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November 2020 Exhibit

November 2020 Exhibit
Facing You

An Exploration of Portraiture

Imogen is pleased to be presenting the sixth annual invitational exhibition exploring humanity through portraiture. This year’s exhibition will include the sublime paintings of Reed Clarke, Ruth Shively and introducing local artist Aaron Toledo, all exploring the essence of humanity. This evocative collection moves beyond a surface glance of an individual, inviting the viewer a step closer and to consider the underlying. Perhaps even to see ourselves through the eyes of others, and what it means to be a part of mankind. Each portrait tells a story; we invite you to participate. The exhibition opens Saturday November 14th, 12:00 – 8:00 pm and will be on view thru December 7th. The gallery is currently open Thursday – Monday, 12 – 5 pm and Sunday 12 – 4 pm. We are also available by appointment for private viewing.

Many artists at some point in their career have placed focus on the human form as subject matter, for some it’s a practice of study, for others it’s a means to participate with humanity on a more intimate level. Artists Reed Clarke, Ruth Shively and Aaron Toledo fall into that category. Portraiture becomes a vehicle utilized to explore deeper reflection of who we are, what we convey without speaking, simply by stance, expression or direction of gaze. These artists, all incredibly skilled with chosen medium bring suggestion of story and history through portrayal of individuals.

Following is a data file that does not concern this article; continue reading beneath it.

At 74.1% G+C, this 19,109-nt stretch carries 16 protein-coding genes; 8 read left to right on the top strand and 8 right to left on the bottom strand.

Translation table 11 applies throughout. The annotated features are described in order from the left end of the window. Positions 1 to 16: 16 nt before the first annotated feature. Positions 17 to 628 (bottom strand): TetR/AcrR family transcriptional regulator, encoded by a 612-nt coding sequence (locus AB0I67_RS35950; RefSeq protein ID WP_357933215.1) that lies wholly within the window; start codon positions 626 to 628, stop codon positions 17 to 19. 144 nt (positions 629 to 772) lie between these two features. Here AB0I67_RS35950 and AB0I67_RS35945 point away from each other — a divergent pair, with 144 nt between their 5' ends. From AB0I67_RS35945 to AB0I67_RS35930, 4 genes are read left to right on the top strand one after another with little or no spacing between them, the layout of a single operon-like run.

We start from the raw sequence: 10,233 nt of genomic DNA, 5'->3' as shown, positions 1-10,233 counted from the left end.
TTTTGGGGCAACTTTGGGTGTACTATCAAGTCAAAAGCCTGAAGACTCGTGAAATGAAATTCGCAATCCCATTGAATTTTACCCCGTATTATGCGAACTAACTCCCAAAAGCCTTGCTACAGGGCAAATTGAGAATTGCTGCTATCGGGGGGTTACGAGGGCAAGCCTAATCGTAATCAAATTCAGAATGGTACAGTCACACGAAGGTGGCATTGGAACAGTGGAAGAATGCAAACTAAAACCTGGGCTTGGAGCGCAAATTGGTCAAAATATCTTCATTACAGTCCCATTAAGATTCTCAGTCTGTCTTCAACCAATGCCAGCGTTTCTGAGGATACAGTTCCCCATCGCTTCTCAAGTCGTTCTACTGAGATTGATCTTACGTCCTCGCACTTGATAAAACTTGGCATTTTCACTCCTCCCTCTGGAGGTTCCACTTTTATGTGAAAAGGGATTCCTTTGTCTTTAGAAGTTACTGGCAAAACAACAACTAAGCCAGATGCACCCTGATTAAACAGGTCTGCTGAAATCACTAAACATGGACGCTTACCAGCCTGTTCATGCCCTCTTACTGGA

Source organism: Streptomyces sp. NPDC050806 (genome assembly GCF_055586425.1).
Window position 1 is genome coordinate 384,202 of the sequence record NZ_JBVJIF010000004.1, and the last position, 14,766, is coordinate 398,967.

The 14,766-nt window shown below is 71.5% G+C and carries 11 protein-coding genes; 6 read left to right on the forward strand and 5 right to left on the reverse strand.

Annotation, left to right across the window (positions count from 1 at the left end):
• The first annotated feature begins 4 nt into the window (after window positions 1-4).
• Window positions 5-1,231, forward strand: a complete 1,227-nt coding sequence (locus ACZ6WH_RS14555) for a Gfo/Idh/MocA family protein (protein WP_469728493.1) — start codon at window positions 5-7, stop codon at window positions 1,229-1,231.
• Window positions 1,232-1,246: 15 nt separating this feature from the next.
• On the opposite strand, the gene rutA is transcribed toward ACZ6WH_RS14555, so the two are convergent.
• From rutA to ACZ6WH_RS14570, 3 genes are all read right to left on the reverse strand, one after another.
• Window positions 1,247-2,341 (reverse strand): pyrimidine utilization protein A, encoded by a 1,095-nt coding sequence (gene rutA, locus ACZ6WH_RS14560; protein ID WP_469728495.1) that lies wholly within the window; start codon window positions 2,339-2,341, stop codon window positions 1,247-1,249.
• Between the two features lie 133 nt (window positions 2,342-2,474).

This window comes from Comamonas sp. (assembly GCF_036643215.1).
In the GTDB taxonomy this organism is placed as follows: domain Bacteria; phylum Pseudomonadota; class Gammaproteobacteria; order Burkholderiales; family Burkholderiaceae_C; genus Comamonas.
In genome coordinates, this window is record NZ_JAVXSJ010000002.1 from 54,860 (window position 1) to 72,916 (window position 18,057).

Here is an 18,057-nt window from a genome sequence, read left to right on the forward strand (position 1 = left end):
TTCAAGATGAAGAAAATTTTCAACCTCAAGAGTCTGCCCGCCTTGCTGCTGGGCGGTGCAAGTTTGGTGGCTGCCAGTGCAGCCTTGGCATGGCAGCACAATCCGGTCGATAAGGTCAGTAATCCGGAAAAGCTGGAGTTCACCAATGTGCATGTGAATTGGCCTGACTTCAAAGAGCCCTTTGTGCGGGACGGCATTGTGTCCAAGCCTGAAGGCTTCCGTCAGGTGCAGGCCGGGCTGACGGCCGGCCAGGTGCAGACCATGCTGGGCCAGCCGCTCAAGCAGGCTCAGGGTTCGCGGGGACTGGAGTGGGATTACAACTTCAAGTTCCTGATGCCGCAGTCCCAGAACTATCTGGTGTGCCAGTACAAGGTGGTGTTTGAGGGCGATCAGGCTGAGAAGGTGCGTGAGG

Reed Clarke of Portland, Oregon has dedicated much of his career as a fine artist painting others. Known for his skill as a painter and printmaker, he has had his work juried into Clatsop Community College’s prestigious Au Naturel:  Nudes in the 21st Century exhibition several years running, receiving a first prize award as well as a purchase award from CCC.  He has exhibited his work throughout Portland including a show at the White Gallery of Portland State University. For Imogen’s sixth exhibition Facing You, he brings yet another strong collection of work, inviting the viewer to perhaps create their own story. His skill is apparent in the nuance of palette to create mood and emotion through an intimate look and consideration into another’s experience, perhaps with a goal of fostering greater understanding and acceptance of who we are. About this series he states: